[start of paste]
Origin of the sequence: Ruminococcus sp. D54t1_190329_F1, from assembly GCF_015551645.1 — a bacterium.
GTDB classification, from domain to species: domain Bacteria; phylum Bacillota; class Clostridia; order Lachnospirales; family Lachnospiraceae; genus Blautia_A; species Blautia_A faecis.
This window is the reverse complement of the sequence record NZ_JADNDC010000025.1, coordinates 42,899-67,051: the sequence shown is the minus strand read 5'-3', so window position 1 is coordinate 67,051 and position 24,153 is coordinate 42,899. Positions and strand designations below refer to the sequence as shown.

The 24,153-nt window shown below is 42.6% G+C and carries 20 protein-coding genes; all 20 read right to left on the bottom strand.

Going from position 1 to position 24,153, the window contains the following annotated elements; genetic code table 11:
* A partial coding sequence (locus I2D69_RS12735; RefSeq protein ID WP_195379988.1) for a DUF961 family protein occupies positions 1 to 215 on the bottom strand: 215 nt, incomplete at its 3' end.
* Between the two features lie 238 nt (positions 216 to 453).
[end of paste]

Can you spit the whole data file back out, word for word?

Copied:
Origin of the sequence: Ruminococcus sp. D54t1_190329_F1, from assembly GCF_015551645.1 — a bacterium.
GTDB classification, from domain to species: domain Bacteria; phylum Bacillota; class Clostridia; order Lachnospirales; family Lachnospiraceae; genus Blautia_A; species Blautia_A faecis.
This window is the reverse complement of the sequence record NZ_JADNDC010000025.1, coordinates 42,899-67,051: the sequence shown is the minus strand read 5'-3', so window position 1 is coordinate 67,051 and position 24,153 is coordinate 42,899. Positions and strand designations below refer to the sequence as shown.

The 24,153-nt window shown below is 42.6% G+C and carries 20 protein-coding genes; all 20 read right to left on the bottom strand.

Going from position 1 to position 24,153, the window contains the following annotated elements; genetic code table 11:
* A partial coding sequence (locus I2D69_RS12735; RefSeq protein ID WP_195379988.1) for a DUF961 family protein occupies positions 1 to 215 on the bottom strand: 215 nt, incomplete at its 3' end.
* Between the two features lie 238 nt (positions 216 to 453).